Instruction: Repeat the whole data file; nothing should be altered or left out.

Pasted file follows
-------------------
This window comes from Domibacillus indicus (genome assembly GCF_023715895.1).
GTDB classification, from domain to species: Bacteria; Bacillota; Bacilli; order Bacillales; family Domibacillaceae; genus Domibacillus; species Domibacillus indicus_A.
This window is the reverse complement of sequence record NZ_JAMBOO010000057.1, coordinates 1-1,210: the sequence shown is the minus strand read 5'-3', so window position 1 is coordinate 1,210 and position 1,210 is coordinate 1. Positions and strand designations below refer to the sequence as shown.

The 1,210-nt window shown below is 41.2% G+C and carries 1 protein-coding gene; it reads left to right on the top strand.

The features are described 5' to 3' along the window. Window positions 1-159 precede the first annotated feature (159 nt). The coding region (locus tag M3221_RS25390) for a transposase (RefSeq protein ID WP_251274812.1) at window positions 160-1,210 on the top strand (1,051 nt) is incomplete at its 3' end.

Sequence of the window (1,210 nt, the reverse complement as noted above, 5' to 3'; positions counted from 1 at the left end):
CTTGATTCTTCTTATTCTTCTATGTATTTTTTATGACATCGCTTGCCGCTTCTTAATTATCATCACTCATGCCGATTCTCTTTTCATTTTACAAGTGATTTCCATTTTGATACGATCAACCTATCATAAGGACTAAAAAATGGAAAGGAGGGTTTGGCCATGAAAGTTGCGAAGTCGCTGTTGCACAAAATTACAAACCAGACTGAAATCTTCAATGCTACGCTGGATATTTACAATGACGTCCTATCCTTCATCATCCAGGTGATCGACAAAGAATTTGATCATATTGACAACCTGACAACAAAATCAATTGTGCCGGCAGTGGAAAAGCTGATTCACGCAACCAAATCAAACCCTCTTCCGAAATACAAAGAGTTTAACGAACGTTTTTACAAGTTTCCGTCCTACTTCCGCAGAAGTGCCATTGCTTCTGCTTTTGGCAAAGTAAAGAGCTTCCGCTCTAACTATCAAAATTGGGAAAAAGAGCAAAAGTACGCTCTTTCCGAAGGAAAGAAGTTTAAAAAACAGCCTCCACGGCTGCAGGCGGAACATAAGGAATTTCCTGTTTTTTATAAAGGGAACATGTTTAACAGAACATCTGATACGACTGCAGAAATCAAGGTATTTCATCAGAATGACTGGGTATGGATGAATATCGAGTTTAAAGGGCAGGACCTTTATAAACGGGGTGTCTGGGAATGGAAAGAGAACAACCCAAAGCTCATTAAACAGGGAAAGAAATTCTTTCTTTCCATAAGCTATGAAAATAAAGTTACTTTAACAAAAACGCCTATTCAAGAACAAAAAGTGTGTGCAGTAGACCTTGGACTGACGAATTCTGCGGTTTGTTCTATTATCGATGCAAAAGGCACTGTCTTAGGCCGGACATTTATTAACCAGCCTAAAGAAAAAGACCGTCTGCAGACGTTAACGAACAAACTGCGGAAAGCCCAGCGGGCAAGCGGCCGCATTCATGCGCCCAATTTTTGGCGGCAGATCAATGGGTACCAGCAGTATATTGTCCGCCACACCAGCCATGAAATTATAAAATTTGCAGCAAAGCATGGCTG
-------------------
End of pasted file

This window comes from Domibacillus indicus (genome assembly GCF_023715895.1).
GTDB classification, from domain to species: Bacteria; Bacillota; Bacilli; order Bacillales; family Domibacillaceae; genus Domibacillus; species Domibacillus indicus_A.
This window is the reverse complement of sequence record NZ_JAMBOO010000057.1, coordinates 1-1,210: the sequence shown is the minus strand read 5'-3', so window position 1 is coordinate 1,210 and position 1,210 is coordinate 1. Positions and strand designations below refer to the sequence as shown.

The 1,210-nt window shown below is 41.2% G+C and carries 1 protein-coding gene; it reads left to right on the top strand.

The features are described 5' to 3' along the window. Window positions 1-159 precede the first annotated feature (159 nt). The coding region (locus tag M3221_RS25390) for a transposase (RefSeq protein ID WP_251274812.1) at window positions 160-1,210 on the top strand (1,051 nt) is incomplete at its 3' end.

Sequence of the window (1,210 nt, the reverse complement as noted above, 5' to 3'; positions counted from 1 at the left end):
CTTGATTCTTCTTATTCTTCTATGTATTTTTTATGACATCGCTTGCCGCTTCTTAATTATCATCACTCATGCCGATTCTCTTTTCATTTTACAAGTGATTTCCATTTTGATACGATCAACCTATCATAAGGACTAAAAAATGGAAAGGAGGGTTTGGCCATGAAAGTTGCGAAGTCGCTGTTGCACAAAATTACAAACCAGACTGAAATCTTCAATGCTACGCTGGATATTTACAATGACGTCCTATCCTTCATCATCCAGGTGATCGACAAAGAATTTGATCATATTGACAACCTGACAACAAAATCAATTGTGCCGGCAGTGGAAAAGCTGATTCACGCAACCAAATCAAACCCTCTTCCGAAATACAAAGAGTTTAACGAACGTTTTTACAAGTTTCCGTCCTACTTCCGCAGAAGTGCCATTGCTTCTGCTTTTGGCAAAGTAAAGAGCTTCCGCTCTAACTATCAAAATTGGGAAAAAGAGCAAAAGTACGCTCTTTCCGAAGGAAAGAAGTTTAAAAAACAGCCTCCACGGCTGCAGGCGGAACATAAGGAATTTCCTGTTTTTTATAAAGGGAACATGTTTAACAGAACATCTGATACGACTGCAGAAATCAAGGTATTTCATCAGAATGACTGGGTATGGATGAATATCGAGTTTAAAGGGCAGGACCTTTATAAACGGGGTGTCTGGGAATGGAAAGAGAACAACCCAAAGCTCATTAAACAGGGAAAGAAATTCTTTCTTTCCATAAGCTATGAAAATAAAGTTACTTTAACAAAAACGCCTATTCAAGAACAAAAAGTGTGTGCAGTAGACCTTGGACTGACGAATTCTGCGGTTTGTTCTATTATCGATGCAAAAGGCACTGTCTTAGGCCGGACATTTATTAACCAGCCTAAAGAAAAAGACCGTCTGCAGACGTTAACGAACAAACTGCGGAAAGCCCAGCGGGCAAGCGGCCGCATTCATGCGCCCAATTTTTGGCGGCAGATCAATGGGTACCAGCAGTATATTGTCCGCCACACCAGCCATGAAATTATAAAATTTGCAGCAAAGCATGGCTG